I have been a silent participator for most of the times as I use to feel shy to communicate with my linguistic skill of French. These three pictures are the only I have from all those lunch time I had with my colleagues. These were taken at very end of our stay with Pamela’s new phone camera. I always felt that I was going to miss those lunch hours if I move out of Paris; now I write about them before they become distant memory.

At my current location in Bombay we do not have any in-house cafeteria at our office (a small office compared to Paris). There are plenty of restaurants around to choose from or I can order for lunch at my desk. With the last one you can work as you take a bite. I am sure any health freak will tell that it is not good for soul and body. Food is supposed to be taken properly so that you chew and eat in peace while a meal in France is not simply a moment dedicated to the nourishment of the body; it is indeed a time for social and even spiritual replenishment.

In Modern India, where average work hours are getting longer and people are slogging more at work. This may be very disturbing social and physiological changes and might have adverse effect as the dynamic working population grow older.

Comments

Sophie Baillieul said…
Salut Santanu ! Your blog is very sympathetic and the photo are pretty. That made more than two months that you started from Paris and I learned that you were always in the Group but in Bombay, but what do you make like job? The photo of our many lunches to the canteen are great, me also (considering my bad spoken English skills! ) I was rather timid in my conversations with you, but the main thing is to appreciate itself. Cheers to Pamela and you. Sophie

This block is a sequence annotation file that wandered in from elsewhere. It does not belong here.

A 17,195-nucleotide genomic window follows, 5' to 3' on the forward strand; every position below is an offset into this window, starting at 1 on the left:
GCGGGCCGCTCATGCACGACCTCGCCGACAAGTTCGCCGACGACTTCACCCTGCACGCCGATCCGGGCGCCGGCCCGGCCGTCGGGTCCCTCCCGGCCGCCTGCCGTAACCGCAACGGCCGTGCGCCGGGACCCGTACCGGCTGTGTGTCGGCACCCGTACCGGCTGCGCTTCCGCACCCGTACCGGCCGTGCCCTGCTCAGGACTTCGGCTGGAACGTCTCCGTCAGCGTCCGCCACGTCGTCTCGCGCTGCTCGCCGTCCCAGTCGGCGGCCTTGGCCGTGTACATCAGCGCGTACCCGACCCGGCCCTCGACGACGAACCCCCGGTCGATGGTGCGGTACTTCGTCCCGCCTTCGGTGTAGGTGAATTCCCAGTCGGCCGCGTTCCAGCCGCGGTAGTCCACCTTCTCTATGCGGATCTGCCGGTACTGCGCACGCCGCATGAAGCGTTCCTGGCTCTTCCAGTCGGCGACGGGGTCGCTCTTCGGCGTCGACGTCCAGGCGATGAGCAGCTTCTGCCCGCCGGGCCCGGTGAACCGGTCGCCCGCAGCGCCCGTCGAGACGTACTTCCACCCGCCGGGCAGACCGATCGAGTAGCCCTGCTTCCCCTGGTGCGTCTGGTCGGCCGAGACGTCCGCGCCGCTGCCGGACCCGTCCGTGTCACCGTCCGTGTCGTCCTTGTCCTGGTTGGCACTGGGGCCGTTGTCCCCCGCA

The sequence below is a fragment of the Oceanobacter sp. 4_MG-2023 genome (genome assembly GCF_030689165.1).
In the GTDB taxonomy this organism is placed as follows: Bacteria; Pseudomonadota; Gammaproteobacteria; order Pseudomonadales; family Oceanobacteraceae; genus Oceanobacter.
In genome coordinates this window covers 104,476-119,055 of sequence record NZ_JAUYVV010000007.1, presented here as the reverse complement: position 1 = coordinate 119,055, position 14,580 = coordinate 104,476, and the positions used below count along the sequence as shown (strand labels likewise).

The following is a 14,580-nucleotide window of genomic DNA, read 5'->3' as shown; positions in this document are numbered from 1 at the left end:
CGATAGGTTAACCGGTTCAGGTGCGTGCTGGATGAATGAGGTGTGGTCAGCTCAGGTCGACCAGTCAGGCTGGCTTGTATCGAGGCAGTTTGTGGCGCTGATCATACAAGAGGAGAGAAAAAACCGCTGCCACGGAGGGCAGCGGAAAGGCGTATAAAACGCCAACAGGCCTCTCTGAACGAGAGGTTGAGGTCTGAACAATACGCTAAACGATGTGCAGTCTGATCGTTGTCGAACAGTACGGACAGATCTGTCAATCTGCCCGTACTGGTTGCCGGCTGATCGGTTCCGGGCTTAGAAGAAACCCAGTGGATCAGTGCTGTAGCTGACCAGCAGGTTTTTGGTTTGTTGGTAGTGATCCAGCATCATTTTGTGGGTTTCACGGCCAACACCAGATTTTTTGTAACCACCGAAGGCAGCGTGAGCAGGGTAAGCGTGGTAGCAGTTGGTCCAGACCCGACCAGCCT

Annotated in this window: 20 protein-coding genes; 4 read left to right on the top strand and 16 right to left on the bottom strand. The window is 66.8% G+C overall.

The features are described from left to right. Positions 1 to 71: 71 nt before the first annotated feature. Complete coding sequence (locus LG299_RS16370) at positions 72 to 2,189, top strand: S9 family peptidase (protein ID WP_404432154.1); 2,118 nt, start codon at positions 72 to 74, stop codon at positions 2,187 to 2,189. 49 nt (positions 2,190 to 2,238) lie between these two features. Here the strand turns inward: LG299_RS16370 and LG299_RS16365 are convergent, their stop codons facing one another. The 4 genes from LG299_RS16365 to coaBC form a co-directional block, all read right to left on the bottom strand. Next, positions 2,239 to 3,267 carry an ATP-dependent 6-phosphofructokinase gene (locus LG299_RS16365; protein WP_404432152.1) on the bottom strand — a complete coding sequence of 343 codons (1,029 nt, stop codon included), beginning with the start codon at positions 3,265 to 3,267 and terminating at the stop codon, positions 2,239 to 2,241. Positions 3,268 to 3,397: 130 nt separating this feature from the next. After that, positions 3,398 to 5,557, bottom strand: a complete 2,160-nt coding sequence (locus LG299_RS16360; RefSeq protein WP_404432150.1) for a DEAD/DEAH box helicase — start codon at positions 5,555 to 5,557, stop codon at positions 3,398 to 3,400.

Eric VO said…
Hi santanu!

I see with pleasure that you don't forget our important and very sympathic lunch times! You are right in French food is very important and there is a "style of life" in our culture about food. It's terrible what's you are explaining us about your lunch time :-(

Please don't forget the great pleasure to take time for nothing else but time ... our discussion about politics, society, sport, culture, or everything going accross our minds! Nothing is more important that to take time to live!

For my self I appreciate that pamela and you have find a new life in india; I hope you will take time for you and to live!

I'm very happy that you don't need to bear any more useless story of our old 9 floor; take time to live is the more important think you must only remember good thinks and good times ...

For me the life is going better and better : i was fired from 9 Floor and will be definitivelly out of this company in 3 months (still at home, they don't want me at the desk :-D) : so I write every days and read all the books i can find in my library!

It is very late and I must go sleeping ... see you soon !!

Give Pamela my best regards.